Beautiful meditation on Job from the President of the Instiutution as he opened the 2007 seaon, using both the Book of Job and its Moby Dick echo ("I alone have survived to tell the story") to talk about narrative, about how our personal narratives intertwine with the narratives of others, about how the narrative of Chautauqua has become part of our own. For the twenty or so years that our family spent a week or two of each summer at Chautauqua, the President of the Institution was Dan Bratton, a Methodist minister who sometimes preached in an official capacity, but whose introductory remarks upon any occasion always turned into a thoughtful and moving homily. The next President was something more of an academic, and I missed the evocative nature of Dan Bratton's remarks. As I listened to Tom Becker speak yesterday morning, I thought, "The pastoral presence has been returned."
One of my favorite parts of the Sunday schedule is listening to the morning preacher present his journey of faith to a small crowd in the Hall of Philosophy as the day winds to a close. John Buchanan is a gifted speaker who made a clear case for the importance of mentoring figures in a young person's life as he described the pastor he encountered at sixteen who brought home to him for the first time the intersections among faith, politics, the arts, and science.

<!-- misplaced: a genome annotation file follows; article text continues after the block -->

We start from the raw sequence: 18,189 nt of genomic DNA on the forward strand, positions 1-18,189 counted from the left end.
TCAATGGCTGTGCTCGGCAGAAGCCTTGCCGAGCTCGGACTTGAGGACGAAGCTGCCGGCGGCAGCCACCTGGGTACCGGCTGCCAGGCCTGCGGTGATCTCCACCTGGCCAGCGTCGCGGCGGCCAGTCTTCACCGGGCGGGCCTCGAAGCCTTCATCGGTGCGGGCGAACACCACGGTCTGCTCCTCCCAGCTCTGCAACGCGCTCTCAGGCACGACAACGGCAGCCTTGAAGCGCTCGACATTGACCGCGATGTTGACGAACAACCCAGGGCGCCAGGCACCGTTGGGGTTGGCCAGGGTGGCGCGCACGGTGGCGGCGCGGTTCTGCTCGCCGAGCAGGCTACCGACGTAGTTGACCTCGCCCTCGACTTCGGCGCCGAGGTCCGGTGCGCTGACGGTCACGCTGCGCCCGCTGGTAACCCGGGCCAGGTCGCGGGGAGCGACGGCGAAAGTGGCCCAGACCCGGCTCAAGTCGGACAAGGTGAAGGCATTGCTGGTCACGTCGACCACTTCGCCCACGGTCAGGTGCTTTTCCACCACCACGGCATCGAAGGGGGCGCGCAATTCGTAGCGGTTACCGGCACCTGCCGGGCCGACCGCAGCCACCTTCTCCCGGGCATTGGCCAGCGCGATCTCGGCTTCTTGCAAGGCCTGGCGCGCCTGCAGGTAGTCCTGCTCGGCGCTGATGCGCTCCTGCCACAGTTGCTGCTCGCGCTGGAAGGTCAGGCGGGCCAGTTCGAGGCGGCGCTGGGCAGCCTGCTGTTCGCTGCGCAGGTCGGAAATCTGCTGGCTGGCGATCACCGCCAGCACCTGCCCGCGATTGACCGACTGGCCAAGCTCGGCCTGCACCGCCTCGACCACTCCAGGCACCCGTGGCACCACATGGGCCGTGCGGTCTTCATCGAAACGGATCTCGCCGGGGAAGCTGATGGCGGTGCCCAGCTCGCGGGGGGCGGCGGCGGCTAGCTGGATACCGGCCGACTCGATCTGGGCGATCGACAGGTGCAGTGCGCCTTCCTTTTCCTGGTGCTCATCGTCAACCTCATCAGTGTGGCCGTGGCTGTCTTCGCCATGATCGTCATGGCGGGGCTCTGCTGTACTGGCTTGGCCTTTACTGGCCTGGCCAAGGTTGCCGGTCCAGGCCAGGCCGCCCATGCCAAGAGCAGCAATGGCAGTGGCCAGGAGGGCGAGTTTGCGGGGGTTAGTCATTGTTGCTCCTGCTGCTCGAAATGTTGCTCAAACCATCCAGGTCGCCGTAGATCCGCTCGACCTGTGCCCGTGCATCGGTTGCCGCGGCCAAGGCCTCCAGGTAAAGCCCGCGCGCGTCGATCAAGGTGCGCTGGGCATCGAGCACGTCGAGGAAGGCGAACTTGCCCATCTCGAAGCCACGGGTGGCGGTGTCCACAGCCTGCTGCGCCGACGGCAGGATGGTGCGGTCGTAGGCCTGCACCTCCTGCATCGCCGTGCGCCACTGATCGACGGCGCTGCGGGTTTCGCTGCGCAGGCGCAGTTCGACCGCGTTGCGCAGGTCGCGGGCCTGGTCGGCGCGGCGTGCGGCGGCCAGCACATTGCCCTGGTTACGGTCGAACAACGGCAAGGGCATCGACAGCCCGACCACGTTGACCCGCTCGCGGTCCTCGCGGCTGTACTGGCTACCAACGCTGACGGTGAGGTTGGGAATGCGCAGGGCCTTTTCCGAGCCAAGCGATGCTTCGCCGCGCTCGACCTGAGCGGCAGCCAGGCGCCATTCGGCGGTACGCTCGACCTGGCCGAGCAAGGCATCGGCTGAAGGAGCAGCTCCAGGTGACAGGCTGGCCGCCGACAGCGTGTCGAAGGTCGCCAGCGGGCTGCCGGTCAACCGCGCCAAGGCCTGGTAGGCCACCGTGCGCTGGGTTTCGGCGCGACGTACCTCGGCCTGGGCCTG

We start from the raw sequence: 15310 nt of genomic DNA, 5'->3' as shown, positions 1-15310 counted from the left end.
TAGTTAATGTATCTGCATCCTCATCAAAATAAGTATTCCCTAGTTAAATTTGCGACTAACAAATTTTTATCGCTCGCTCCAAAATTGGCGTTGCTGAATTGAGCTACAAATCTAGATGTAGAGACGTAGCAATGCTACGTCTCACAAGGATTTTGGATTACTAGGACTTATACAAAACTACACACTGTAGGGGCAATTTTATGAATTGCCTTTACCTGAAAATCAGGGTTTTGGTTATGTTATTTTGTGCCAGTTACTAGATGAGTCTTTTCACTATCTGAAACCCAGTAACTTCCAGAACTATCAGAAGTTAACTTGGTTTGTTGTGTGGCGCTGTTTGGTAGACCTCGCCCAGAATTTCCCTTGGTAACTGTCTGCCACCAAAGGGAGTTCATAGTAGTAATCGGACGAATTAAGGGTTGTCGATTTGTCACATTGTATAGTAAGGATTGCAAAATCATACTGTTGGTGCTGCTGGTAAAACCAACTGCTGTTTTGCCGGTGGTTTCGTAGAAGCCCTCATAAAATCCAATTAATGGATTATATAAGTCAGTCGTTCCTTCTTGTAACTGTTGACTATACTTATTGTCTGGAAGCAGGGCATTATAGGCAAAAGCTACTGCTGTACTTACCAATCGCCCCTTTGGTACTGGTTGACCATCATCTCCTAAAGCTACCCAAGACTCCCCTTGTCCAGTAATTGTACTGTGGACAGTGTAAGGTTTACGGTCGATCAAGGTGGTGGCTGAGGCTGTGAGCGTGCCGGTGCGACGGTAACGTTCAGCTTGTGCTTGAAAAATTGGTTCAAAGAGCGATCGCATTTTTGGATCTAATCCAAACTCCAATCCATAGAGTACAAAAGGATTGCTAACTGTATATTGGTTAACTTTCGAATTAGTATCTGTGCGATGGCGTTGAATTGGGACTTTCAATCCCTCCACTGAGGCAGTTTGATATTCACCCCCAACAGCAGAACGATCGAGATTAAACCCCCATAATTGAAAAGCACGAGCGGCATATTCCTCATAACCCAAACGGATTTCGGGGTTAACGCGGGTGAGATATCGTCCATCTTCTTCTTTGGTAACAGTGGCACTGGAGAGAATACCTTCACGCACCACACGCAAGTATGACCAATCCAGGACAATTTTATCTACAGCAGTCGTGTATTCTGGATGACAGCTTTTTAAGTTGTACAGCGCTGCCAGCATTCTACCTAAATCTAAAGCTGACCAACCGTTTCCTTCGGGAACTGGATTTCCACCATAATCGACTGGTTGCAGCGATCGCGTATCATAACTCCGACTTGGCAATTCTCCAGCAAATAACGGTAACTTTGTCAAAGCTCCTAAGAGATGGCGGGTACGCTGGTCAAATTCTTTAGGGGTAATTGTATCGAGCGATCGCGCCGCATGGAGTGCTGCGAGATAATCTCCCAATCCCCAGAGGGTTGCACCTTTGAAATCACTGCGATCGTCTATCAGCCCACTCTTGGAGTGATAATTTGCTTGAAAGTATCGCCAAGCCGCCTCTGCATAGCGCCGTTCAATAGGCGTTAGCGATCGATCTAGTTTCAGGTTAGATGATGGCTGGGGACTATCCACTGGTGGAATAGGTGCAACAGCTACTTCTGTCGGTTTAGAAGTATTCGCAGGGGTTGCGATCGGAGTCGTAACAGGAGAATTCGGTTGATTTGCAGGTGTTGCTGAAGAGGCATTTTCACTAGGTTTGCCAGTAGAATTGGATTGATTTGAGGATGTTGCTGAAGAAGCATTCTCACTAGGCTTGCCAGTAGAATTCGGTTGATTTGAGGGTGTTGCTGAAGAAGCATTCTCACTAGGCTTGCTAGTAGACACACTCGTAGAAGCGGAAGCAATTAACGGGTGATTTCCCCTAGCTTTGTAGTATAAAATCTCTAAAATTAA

Other good parts: those 5,000 voices thundering Holy, Holy, Holy as the morning worship service in the Ampitheatre began, sitting on the porch of the Athenaeum Hotel with the Lovely Daughter to while away the afternoon watching the sailboats on the lake and reading and writing ~ and, of course, the ice cream.
And the best of all: running, entirely by accident, into an older couple with whom we spent much time over several summers as their grandson and one of our sons, both in elementary school at the time, played endless games of chess. We learned to our mutual delight that their grandson is about to begin grad school at Northwestern, not far from our son's new apartment in Chicago. Here's to the renewal of a childhood friendship!